Mon, 7 August 2017
This is the final episode of the Documentary Photographer Podcast. It may return for a second season, but for now it is the last one.
Here's the list (in no particular order of importance):
1. Spoke to my hero: Doug Menuez
2. Spoke to great photographers
3. Taught me about photography: how to take pictures
4. Taught me about business
5. Inspired me/showed me what’s possible: pursuing dreams
6. Broadened my horizons/understanding of humanity/culture
7. Marketing of my brand
8. Taught me a new product/business
9. Taught me a new skill (speaking/interviewing)
10. Broadened my network: interviewees & listeners
Thank you for your company along the way. It's been a privilege.
Doug Menuez: On Chaos, Fear, Survival and Luck This link takes you to an archived version of Doug's previous blog/website via Archive.org. I'm doing so because I'm getting a malware notice from my Norton security software at the moment regards Doug's actual old site. I've emailed Doug to let him know. But in the meantime, you can read the article safely here: https://web.archive.org/web/20160317092335/http://dougmenuez.com/on-chaos-fear-survival-luck/
Tue, 1 August 2017
Anna Gunn joins us from Portugal to talk about her career in photography and how she created Porto Photo Fest from scratch.
Follow her journey from aerospace engineering via theatre lighting to photography. You'll not only hear lots to inspire you on your own creative journey, but also learn how Anna convinced some of her photography heroines and heroes run workshops at the inaugural Porto Photo Fest.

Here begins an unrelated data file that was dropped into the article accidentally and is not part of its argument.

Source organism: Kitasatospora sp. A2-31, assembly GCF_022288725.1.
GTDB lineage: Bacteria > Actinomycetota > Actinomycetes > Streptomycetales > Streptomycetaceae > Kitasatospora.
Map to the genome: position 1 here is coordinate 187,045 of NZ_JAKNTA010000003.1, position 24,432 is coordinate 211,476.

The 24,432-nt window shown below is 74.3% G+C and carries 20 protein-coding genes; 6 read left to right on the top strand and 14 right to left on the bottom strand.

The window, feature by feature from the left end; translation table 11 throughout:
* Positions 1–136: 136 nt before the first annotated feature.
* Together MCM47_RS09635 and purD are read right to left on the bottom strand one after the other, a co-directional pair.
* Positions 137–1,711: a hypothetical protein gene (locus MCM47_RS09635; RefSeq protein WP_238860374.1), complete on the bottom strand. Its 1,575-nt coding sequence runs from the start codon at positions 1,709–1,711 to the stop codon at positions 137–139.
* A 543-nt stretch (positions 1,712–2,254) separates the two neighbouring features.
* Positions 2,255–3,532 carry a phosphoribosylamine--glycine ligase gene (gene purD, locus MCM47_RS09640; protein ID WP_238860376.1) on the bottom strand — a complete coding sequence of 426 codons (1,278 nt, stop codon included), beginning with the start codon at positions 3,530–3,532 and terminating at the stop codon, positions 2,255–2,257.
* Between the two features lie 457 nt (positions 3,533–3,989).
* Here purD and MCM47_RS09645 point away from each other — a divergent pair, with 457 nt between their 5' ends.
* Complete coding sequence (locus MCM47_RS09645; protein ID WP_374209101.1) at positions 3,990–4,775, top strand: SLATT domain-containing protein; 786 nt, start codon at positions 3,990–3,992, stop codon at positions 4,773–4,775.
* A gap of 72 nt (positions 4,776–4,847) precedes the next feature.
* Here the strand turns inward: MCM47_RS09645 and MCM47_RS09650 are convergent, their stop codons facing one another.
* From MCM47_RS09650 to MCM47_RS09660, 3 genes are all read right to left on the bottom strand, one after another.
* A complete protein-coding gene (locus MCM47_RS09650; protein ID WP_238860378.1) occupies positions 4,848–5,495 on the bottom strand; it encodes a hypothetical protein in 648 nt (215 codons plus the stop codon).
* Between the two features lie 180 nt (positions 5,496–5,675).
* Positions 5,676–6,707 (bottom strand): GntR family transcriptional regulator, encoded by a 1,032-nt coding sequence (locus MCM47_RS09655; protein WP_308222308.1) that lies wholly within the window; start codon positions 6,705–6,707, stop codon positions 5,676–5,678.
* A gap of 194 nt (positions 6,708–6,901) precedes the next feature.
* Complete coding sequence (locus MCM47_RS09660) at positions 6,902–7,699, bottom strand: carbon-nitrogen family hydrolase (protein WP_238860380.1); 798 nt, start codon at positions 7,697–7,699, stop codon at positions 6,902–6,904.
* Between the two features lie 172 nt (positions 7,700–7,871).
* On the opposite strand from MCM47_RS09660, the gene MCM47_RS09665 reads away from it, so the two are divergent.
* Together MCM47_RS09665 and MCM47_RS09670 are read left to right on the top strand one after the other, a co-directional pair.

Sat, 27 May 2017
In this episode, you’ll hear Mandy Baker talk about her project Beyond Drifting: Imperfectly Known Animals, which draws attention to plastic pollution in the environment—seas and oceans in particular.
From the project exhibition press release:
Plankton form a diverse group of microscopic marine organisms living in the water column, not able to swim against the current; they exist in a drifting, floating, state. In this series by Mandy Barker, unique ‘specimens’ of this animal species relate to the pioneering discoveries made by marine biologist John Vaughn Thompson in Cobh and Cork Harbour during the 1800’s.
Presented as microscopic samples, objects of marine plastic debris, recovered from the same location, mimic Thompson’s early scientific discoveries of plankton. The work represents the degradation and contamination of plastic particles in the natural environment, by creating the perception of past scientific discoveries, when organisms were free from plastic. The enveloping black space evokes the deep oceans beneath. Presenting new ‘specimens’, created from recovered debris, serves as a metaphor to the ubiquity of plastic and the anthropocene, encapsulating in miniature the much larger problem of an imperfect world.